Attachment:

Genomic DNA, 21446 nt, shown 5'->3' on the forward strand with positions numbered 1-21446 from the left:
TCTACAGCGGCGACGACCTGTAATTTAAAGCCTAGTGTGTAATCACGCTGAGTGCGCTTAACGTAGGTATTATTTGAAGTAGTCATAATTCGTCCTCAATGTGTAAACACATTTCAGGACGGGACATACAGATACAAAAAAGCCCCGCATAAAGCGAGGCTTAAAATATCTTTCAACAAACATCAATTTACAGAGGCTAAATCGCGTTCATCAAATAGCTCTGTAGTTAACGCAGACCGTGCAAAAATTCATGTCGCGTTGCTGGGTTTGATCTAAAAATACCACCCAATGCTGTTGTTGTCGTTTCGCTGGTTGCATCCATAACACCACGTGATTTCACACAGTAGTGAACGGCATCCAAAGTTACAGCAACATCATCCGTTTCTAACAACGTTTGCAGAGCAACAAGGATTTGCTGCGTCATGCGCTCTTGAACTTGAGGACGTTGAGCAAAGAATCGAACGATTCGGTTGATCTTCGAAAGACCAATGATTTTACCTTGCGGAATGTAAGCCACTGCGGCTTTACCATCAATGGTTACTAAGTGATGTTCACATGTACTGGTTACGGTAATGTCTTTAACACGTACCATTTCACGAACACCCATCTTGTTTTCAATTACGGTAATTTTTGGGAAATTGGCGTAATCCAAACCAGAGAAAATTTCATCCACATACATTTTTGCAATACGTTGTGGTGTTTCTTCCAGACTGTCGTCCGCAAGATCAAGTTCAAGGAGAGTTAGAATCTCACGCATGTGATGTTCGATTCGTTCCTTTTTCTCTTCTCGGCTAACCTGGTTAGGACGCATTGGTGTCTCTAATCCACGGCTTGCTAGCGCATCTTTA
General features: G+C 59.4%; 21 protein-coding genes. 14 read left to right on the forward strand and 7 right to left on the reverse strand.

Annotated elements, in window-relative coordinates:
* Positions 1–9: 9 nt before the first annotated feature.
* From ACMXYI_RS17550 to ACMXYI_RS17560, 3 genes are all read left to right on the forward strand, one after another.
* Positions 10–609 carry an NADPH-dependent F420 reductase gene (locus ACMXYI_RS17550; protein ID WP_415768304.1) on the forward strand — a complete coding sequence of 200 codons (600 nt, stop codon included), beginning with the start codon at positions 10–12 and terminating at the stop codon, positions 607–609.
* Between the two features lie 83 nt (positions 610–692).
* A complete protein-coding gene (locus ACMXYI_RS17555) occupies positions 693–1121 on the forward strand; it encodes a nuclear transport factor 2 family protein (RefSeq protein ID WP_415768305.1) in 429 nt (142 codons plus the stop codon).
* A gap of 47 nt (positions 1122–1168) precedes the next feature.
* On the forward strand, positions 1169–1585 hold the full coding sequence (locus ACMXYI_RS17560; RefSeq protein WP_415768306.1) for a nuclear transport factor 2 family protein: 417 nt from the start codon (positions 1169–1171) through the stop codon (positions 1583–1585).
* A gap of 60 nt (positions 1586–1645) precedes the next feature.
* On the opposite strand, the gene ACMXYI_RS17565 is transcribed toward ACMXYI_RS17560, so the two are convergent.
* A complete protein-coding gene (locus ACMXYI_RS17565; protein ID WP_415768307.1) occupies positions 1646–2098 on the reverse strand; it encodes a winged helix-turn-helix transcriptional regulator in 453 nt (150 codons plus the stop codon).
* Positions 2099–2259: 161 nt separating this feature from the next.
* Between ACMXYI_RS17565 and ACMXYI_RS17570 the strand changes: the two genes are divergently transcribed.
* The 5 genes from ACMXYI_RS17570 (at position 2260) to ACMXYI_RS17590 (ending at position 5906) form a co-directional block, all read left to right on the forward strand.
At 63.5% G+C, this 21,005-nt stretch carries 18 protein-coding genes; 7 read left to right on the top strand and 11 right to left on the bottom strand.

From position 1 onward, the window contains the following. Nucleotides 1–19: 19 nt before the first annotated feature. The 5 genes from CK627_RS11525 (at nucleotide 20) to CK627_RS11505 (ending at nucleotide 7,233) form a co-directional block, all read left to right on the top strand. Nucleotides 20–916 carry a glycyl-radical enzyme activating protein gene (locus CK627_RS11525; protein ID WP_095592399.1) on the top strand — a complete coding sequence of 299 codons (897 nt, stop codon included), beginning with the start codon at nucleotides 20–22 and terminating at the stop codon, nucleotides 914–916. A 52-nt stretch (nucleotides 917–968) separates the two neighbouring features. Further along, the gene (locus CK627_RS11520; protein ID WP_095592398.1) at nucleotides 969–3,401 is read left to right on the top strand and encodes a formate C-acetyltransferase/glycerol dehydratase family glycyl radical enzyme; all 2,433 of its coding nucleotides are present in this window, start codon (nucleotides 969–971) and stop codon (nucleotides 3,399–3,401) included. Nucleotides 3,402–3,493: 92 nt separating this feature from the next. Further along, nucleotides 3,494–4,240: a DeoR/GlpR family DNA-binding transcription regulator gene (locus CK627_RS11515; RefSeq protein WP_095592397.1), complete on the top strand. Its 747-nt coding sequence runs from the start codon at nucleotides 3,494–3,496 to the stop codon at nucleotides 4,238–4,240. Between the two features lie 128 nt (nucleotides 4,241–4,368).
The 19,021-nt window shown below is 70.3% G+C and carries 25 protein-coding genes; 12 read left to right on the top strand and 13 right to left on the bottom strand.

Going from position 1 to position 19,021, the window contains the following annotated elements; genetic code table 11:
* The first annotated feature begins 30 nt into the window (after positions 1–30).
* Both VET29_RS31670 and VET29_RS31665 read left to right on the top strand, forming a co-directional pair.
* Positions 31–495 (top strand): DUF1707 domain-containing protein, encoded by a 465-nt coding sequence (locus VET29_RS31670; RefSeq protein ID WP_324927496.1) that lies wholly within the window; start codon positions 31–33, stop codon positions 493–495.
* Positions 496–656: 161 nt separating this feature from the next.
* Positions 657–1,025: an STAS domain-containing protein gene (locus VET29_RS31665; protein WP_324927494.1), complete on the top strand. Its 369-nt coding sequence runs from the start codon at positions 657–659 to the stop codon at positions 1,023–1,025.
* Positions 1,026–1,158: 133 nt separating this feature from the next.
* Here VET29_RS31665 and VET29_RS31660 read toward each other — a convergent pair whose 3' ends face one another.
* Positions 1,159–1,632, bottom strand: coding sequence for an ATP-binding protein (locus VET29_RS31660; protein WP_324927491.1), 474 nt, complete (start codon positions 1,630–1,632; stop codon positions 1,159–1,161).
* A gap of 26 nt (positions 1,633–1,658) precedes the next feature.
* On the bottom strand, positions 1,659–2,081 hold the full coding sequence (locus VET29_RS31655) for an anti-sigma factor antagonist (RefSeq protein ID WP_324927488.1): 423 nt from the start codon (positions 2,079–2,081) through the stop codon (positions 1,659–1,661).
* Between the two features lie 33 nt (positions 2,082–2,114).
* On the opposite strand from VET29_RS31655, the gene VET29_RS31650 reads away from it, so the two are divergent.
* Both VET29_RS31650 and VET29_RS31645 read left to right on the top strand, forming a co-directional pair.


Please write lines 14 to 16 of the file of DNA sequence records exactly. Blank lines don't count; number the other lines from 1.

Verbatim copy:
* A complete protein-coding gene (locus ACMXYI_RS17565; protein ID WP_415768307.1) occupies positions 1646–2098 on the reverse strand; it encodes a winged helix-turn-helix transcriptional regulator in 453 nt (150 codons plus the stop codon).
* Positions 2099–2259: 161 nt separating this feature from the next.
* Between ACMXYI_RS17565 and ACMXYI_RS17570 the strand changes: the two genes are divergently transcribed.